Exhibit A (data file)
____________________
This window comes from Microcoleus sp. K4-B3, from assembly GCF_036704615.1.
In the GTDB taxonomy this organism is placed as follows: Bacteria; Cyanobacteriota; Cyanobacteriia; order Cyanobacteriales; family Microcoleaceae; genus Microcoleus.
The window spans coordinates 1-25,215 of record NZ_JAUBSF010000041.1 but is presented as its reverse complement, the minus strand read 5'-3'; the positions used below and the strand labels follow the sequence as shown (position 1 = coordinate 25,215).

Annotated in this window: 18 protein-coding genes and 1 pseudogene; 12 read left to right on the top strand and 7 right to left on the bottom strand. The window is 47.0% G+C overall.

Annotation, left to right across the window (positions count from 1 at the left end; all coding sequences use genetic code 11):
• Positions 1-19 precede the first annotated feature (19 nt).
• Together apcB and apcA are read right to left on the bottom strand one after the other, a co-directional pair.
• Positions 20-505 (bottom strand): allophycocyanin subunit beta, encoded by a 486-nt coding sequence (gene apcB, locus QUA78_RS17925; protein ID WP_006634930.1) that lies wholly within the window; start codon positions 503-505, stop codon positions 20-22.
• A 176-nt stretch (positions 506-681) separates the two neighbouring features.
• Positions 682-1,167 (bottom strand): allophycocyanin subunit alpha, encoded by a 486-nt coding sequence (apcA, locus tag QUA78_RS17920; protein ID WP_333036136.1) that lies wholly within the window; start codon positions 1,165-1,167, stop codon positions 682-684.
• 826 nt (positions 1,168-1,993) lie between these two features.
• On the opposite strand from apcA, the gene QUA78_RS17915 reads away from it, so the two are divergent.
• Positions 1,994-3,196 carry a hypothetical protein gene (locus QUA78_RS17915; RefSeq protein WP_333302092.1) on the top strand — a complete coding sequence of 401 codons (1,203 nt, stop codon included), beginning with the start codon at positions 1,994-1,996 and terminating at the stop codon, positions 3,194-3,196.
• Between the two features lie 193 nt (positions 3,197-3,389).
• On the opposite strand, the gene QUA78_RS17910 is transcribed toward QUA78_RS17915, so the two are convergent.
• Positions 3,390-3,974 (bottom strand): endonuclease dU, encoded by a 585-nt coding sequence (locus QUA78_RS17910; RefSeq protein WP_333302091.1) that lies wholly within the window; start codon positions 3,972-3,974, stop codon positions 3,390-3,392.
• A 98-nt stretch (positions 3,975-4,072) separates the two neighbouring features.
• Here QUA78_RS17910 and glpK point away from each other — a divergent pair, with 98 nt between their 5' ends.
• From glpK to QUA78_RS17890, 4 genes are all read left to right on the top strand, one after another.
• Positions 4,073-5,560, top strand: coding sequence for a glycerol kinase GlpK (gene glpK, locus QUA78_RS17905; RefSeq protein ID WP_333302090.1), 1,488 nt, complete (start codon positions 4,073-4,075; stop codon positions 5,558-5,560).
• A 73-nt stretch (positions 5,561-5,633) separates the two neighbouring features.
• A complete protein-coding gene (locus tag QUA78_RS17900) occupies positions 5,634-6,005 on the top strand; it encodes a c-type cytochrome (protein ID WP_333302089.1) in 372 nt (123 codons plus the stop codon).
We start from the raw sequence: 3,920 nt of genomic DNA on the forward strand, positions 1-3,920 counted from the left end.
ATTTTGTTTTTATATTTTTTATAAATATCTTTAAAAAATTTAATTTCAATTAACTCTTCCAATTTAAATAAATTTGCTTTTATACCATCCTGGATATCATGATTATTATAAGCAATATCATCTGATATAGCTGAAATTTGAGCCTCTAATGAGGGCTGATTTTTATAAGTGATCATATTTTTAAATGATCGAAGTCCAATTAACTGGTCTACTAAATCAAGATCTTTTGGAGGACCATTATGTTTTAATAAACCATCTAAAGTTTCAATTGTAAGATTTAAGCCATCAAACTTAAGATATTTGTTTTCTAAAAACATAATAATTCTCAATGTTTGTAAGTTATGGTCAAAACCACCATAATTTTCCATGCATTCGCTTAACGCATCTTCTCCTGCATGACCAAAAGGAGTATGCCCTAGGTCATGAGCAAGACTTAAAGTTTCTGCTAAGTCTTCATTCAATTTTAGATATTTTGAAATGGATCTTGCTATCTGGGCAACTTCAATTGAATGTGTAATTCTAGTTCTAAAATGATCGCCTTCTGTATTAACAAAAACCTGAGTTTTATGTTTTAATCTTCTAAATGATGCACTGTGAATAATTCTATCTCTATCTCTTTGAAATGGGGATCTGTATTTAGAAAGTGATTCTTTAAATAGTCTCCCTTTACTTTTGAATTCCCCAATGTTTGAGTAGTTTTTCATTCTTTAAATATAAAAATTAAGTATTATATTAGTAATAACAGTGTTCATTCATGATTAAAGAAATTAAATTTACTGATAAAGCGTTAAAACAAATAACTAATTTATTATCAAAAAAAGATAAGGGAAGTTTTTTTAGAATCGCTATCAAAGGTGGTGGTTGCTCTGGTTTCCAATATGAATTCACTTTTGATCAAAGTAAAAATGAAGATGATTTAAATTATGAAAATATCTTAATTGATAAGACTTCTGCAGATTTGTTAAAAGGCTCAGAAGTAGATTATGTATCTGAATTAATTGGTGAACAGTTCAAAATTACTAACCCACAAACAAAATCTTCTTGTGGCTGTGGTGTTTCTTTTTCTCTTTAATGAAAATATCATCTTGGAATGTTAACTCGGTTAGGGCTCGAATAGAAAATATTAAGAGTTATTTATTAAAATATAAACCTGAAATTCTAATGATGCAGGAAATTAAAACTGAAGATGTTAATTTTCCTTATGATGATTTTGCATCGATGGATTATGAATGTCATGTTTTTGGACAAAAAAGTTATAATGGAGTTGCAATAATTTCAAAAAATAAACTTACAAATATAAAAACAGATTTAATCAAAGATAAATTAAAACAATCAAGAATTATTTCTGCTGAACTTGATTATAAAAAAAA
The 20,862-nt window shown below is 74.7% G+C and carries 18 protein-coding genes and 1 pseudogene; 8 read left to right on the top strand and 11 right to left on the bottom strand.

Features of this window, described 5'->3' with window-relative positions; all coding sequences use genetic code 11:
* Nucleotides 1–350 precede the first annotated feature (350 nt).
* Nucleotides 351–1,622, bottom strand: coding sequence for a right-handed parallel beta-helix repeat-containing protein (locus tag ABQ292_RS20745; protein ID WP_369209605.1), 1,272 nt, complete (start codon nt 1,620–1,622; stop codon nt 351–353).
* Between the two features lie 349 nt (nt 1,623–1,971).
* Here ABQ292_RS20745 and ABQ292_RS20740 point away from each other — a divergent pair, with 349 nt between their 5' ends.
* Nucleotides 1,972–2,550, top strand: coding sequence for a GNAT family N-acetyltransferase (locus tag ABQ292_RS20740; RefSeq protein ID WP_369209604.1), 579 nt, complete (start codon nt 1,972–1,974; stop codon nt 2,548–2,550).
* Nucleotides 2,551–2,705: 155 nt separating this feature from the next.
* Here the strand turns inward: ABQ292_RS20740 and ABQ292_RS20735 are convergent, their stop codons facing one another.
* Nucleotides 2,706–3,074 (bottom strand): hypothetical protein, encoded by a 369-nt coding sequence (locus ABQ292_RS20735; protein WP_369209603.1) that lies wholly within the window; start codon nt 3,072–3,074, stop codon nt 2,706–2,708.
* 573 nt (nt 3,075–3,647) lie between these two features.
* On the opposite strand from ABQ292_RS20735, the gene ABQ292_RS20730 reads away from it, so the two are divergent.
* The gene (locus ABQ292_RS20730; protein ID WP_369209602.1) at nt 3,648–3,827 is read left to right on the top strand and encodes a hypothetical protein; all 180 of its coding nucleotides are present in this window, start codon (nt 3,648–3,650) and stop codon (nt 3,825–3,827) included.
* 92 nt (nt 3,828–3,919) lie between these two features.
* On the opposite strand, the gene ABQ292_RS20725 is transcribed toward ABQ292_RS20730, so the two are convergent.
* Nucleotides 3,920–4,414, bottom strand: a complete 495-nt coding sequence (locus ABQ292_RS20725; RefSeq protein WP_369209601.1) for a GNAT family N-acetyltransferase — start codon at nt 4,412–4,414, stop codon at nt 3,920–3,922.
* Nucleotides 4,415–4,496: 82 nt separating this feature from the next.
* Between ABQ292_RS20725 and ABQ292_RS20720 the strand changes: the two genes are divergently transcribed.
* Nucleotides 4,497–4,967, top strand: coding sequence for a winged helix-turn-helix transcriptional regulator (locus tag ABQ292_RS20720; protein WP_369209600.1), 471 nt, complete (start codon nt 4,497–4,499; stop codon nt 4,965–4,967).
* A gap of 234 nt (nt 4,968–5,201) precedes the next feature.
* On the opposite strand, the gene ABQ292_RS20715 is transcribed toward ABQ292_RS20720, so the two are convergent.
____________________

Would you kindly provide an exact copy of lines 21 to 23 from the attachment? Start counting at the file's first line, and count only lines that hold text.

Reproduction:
• A 73-nt stretch (positions 5,561-5,633) separates the two neighbouring features.
• A complete protein-coding gene (locus tag QUA78_RS17900) occupies positions 5,634-6,005 on the top strand; it encodes a c-type cytochrome (protein ID WP_333302089.1) in 372 nt (123 codons plus the stop codon).
We start from the raw sequence: 3,920 nt of genomic DNA on the forward strand, positions 1-3,920 counted from the left end.